1810-1895      1896-1899      1900-1934       1935-1938       1940-1952       1952-1998


1816 Draissine



The draisine, first built in Germany in 1816, was less a serious mode of transportation than the folly of a wealthy nobleman. Still, it remains one in a long line of inventions that led to the true bicycle.


1869 Dexter


William van Anden, Poughkeepsie


New York



van Anden's patented velocipede included several improvements over previous models. One was the first free-wheeling drive, precursor of the coaster hub, with a ratchet-like device that allowed the cranks to remain motionless while the bicycle continued to roll. The brakes in van Anden's velocipede were particularly elegant-  twisting the handlebars actuated a linkage with a friction plate against the rear wheel. Leather straps and springy iron frame also put the suspension of this boneshaker, however primitive, well ahead of its time.


1870s Shire Boneshaker



The Shire was among the most advanced of boneshakers, though still a difficult machine for the purpose of common transportation. A large front wheel and a low saddle meant that a fast ride was possible, if only the rider could overcome the difficulties in pushing forward on the pedals while leaning back at a severe angle.


1883 Columbia Expert                                     




Pope Mfg. Co.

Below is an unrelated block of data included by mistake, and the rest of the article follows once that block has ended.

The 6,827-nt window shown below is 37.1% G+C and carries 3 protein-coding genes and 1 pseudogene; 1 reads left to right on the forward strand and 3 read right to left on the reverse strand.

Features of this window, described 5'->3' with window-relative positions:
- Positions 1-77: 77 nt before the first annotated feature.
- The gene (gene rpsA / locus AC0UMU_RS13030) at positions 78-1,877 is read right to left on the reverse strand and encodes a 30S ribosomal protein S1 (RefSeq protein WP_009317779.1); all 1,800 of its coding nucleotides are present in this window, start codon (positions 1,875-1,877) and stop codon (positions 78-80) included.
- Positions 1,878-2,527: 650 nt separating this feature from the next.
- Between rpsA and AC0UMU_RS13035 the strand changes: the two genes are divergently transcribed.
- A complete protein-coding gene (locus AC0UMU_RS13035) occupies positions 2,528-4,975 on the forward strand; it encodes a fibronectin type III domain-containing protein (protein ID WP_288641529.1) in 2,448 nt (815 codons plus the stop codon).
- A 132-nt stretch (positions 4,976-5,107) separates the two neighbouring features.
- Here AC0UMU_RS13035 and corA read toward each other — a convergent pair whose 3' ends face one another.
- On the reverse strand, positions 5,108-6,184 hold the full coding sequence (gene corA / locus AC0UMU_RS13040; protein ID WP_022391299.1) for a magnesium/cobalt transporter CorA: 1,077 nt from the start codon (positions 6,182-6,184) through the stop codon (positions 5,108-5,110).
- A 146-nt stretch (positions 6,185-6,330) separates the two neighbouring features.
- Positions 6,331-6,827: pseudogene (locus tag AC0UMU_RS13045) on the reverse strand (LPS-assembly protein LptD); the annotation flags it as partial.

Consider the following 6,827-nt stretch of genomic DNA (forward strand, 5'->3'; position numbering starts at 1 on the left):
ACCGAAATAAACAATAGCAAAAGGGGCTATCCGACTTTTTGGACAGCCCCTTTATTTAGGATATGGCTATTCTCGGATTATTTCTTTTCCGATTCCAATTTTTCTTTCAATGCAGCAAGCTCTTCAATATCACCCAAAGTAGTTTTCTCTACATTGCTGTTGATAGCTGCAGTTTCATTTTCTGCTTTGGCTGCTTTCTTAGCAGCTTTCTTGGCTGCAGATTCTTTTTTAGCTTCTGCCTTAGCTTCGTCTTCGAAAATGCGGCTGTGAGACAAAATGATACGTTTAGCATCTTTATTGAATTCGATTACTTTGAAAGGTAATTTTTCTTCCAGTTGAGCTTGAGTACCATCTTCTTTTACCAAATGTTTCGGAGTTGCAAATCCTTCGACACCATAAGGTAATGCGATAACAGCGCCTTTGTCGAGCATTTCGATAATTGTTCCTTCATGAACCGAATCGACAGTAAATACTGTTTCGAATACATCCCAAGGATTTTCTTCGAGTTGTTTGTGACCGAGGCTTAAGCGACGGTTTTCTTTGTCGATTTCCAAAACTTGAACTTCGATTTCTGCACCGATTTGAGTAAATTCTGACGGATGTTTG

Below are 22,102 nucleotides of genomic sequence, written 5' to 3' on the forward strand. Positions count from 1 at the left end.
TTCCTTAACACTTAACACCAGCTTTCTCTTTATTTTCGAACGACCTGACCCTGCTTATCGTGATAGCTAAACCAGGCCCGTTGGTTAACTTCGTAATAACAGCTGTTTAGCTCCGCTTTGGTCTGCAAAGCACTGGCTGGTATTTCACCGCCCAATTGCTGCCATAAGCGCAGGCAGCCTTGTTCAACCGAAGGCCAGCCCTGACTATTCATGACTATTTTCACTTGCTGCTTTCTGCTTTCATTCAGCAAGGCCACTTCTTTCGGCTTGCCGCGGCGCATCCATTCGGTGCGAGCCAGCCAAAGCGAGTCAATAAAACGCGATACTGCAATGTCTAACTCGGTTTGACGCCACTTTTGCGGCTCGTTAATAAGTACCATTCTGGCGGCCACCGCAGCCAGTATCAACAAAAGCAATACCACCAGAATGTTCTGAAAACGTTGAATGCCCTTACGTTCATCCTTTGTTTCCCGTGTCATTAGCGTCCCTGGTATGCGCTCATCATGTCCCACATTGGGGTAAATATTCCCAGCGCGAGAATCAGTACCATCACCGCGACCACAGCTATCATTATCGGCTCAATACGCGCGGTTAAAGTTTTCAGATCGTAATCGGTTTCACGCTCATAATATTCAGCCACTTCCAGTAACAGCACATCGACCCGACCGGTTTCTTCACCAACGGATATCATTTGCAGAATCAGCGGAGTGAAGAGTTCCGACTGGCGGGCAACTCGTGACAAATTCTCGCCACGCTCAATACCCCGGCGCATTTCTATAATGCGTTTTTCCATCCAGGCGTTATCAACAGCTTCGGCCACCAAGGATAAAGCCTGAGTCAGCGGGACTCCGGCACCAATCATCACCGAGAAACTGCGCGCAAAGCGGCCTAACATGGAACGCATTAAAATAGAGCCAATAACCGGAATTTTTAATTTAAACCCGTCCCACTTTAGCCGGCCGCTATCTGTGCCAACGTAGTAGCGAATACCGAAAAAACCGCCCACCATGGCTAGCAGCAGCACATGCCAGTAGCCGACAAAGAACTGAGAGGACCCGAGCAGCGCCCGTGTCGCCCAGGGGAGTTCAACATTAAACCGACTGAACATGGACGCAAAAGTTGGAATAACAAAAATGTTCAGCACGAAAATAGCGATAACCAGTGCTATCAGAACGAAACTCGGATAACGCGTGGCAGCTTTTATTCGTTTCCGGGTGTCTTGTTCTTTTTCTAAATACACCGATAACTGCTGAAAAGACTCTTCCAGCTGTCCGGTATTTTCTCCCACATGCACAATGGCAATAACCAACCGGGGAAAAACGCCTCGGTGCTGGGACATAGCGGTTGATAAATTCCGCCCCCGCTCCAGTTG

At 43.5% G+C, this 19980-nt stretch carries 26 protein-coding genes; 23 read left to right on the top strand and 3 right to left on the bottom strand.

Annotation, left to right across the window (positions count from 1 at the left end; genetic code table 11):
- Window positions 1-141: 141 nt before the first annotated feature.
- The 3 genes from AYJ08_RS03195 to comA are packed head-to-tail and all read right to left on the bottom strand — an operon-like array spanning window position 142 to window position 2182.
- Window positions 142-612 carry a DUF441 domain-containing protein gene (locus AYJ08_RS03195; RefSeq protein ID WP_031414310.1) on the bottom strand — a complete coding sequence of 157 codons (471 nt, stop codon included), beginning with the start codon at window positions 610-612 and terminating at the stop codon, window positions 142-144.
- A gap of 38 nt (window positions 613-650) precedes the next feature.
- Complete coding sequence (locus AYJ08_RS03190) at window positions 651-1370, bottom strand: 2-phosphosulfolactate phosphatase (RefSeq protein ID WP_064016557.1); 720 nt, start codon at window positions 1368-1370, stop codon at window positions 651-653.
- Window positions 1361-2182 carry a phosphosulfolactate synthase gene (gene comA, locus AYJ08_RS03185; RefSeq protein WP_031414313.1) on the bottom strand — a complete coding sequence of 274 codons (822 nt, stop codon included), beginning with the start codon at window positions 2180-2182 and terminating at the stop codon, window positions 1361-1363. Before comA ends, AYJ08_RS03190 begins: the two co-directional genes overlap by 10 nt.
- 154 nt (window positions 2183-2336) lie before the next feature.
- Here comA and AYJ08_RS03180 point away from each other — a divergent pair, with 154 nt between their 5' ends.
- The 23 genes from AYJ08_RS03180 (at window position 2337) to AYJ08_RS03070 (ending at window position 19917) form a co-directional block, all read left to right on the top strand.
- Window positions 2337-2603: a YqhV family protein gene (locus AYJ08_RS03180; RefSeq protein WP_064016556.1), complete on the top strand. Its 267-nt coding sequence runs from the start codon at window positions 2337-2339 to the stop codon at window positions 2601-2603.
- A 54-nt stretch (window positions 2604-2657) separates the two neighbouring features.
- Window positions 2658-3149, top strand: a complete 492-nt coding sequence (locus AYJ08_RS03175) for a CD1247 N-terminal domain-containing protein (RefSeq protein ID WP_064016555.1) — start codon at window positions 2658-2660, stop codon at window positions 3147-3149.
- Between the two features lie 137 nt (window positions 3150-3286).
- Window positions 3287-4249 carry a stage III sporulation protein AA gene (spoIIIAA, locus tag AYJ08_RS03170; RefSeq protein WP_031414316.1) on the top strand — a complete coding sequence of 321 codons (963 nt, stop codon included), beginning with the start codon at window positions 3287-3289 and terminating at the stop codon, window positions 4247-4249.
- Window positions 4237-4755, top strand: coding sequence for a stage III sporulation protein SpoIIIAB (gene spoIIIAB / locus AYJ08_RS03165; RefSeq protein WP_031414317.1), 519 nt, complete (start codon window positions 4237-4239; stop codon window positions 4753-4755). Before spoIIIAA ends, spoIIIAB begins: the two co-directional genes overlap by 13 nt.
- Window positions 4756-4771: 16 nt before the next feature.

Boston, Mass.



This 58" wheeled machine is nickel-plated. Nickel plating was more expensive, but it didn't chip like paint. The larger the wheel, the faster the bike… so, the taller the rider, the faster he went! This 1883 Columbia is one of the machines Paul Grimshaw, a Michigan Wheelman, rode in the Commemorative 1984 Thomas Stevens Ride Across America.

Thomas Stevens history: Stevens was born in England in 1854. Although his parents were of small means, he managed to achieve a solid education. A nephew described him as having been a ``voracious reader of travel literature, energetic and a realist." At eighteen, Tom suddenly announced his intention of going to America. When he produced the money he'd squirreled away for his passage, his father said, ``Go! Young as you are, you are well able to take care of yourself."  In the United States over the next eleven years, Tom held assorted jobs. In the winter of 1883-84, he was working as a miner in Colorado. America was in the midst of its first bicycle boom, and "wheeling" was the rage. The high-wheel, invented by Englishman James Starley, had been introduced to Americans at the 1876 Centennial Exhibition in Philadelphia. In just a few years, the contraption bowled along every city's streets. Before ever having ridden one himself, Stevens determined that he would be the first man to pedal across America and set out to acquire the proper machine. On the morning of April 22, 1884, he rolled his black-enameled Columbia along the Oakland Pier. He sprinted, jumped the mounting step, and hoisted himself onto the hogskin saddle. Gripping the rubber knobs at the ends of the handlebar, he pedaled toward San Pablo. How he managed to purchase the bike is a mystery. At ninety dollars, it was an expensive item. But Stevens was known for making sacrifices  whatever was necessary to attain his goals. The Columbia, with a reputation for durability, was a good choice. Stevens picked the Standard model, one of the most popular bicycles of the day. On July 16, 1884, Thomas Stevens bicycled eastward across the Indiana-Ohio border. In early August, Tom Stevens would complete the first transcontinental bicycle ride. He would then continue on, circling the globe. Stevens's Standard Columbia bicycle, built by the Pope Manufacturing Company, was a substantial and durable machine made of tubular steel. The Pope Company preserved Stevens's bicycle until a World War II scrap drive took precedence.